Posts Tagged ‘piano’

Impromptu

Sunday, July 2nd, 2017

Over the years I’ve often complained about how long it takes me to write a single piece of music. Last year, I came up with a fun activity to combat this apparent block. I started composing tiny micro-pieces on the piano and recording them in one sitting. There was only one rule: I was to record a complete take at the end of the session, post it online, and move on with my life. Tonight I made the tenth of these little “impromptus,” adding up to about 12 minutes of music, so I thought I’d finally announce it on here, though I’m nowhere near finished. I plan to continue adding to this project whenever I get the chance.

Listen to Impromptu on Bandcamp | Watch Impromptu on YouTube

Each session (to conceive, to finalize, and to record) has taken about 2-3 hours, so the challenge has been to create long stretches of uninterrupted free time in my schedule. Usually I sit at the piano with no idea of what to do and pound some notes. Eventually, an idea begins to take shape. Some days it’s harder than others, but if I keep at it, I tend to come up with something I like. While each piece is a tiny microcosm on its own, with no relation to those around it, I like hearing how they go together as a set, too. I’m in the process of writing them down so that I can share the score with others someday (and remember what I did!).

Watch me play “D”

Saturday, January 9th, 2016

This piece isn’t new. I completed in 2009, but the recording I made at the time was poor. I’ve been meaning to re-record it for years now, and I finally did it!

This time, I added an extra challenge of recording it on video simultaneously. This meant that I had to play it perfectly in one take. I had my doubts at times (I mess up a lot), but I knew it would happen sooner or later if I kept doing it over and over again.

It reminded me of my piano lessons as a child, when my piano teacher would make me stop and go back to the beginning every time I played a wrong note.

It’s not perfect, but all the notes are right. And, overall, I am happy with the phrasing and dynamics in that take. It will never be perfect, but this is the closest. It was take number 78.

How to Develop Myself Musically

Saturday, April 6th, 2013

Old piano in the college dorm at MIT.

I want to become a better musician. Specifically, I want to write better music. I know exactly what I need to do to improve myself, but due to many excuses I make for myself (work takes up a lot of time, social obligations, family obligations, overcommitting myself to non-profit volunteering, enrolling in grad school in chemical engineering, competition with other hobbies such as Matchingfreak, addiction to social media, laziness, food comas), my musical self-development agenda has been pushed aside. That is the first problem I have begun tackling.

My grand plan to develop myself musically (partially implemented so far) involves the following activities:

  • Eliminate all other “unnecessary” activities. My main focus outside of work should be on two things: music and grad school. Anything outside of that realm should be highly scrutinized. Social activities shall be reduced to a sustainable (sane) bare minimum. I will get better at saying “no” to people. I have already leaned down my out-of-work life by withdrawing from two non-profits on whose boards I was volunteering as secretary.
  • Focused listening. Listening assignments were a large part of my undergraduate musical education. When I had a listening assignment, the only thing I would do would be to pay full attention to what I was listening with full silence in the background. That means no internet browsing, no driving, no reading, no thinking about anything else. I haven’t been doing much of that since I graduated. It doesn’t have to be music. It can be a very specific sound or a noise. It doesn’t even have to be a recording. I recently discovered oontz.ru, an audioblog dedicated to binaural recordings from a small town in Russia. Most are 1-minute recordings of a moment at a park, the babbling of a brook, the bumps of techno music heard through a car… The magic isn’t there unless you are paying full attention to it with your headphones. It’s making me realize all the sounds I used to hear around me, and what I’m missing out on by blocking them out mentally. While we’re on the topic of listening…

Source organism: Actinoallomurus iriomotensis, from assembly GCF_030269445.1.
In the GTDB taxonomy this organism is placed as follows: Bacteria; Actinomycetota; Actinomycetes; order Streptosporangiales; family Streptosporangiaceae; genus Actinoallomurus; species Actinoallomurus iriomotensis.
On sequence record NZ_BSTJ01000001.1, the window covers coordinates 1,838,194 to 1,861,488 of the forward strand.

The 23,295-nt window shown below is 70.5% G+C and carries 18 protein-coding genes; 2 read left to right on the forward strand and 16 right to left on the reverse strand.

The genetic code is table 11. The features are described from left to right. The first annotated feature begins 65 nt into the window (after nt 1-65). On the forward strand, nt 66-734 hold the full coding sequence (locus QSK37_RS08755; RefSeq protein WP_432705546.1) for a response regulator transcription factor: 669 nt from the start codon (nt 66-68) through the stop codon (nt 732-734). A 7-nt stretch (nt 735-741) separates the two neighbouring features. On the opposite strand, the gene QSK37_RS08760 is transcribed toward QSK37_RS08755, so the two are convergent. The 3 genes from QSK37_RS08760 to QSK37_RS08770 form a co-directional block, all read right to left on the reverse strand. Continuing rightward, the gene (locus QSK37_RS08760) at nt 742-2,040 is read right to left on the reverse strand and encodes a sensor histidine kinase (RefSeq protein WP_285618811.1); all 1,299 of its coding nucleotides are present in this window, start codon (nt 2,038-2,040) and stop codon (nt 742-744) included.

• Construct a listening diet. I’ve been brainstorming ways to find new listening opportunities for myself to expand my ear. I flirted with the idea of spending a certain amount of time per week on finding new music, but I’m not exactly sure how I’ll structure that yet. The easiest place to start would be to revisit my listening in college, and branch out from there. And by branch out, I mean in all directions. More jazz, more opera, more ‘experimental’ music, more of Indian classical music and “non-Western” music, as well as more Western classical music, as well as progressive rock, pop, country, electronic, etc. I should create a “listening wishlist.” It would help to have a few websites I could draw guidance/inspiration from.
  • Go to concerts. I already know many places to look. It’s important to keep my personal concert-going calendar constantly updated.
  • Participate in a musical group. I’d been doing this until a few months ago. Work’s been busy, but I plan to get back into choir as soon as possible. It’s a routine that forces me to set aside time for music-making, and I enjoy it immensely.
  • Learn a new instrument. I started learning violin when I was 23, because I wanted to learn an instrument that was technically different than the piano. Now I just have to keep getting better at it.
  • Play the old instrument. Duh. I have a piano sitting right next to me, and I never touch it. Whenever I don’t take regular lessons, my motivation for playing the instrument goes to zero. The main problem is that I don’t know what to play. But we can deal with that with the following next steps.
  • Improvise. I hear all the time that a good composer is also a good improviser. It’s definitely a musical muscle I need to flex. We used to do frequent vocal improvisation exercises in high school jazz choir. It had taken me a while to get over being self-conscious, and the feeling is still there even if I’m in a room all by myself. We’ll have to fix that ridiculousness.
  • Improve piano sightreading. I must say, I’m a pretty good sightreader when it comes to voice and violin, but give me a piece of music that involves use of my ten fingers, and I’m stumped. The solution is to sightread more and more. I have tons of piano books, and there are tons of free sheet music I can download from the Internet.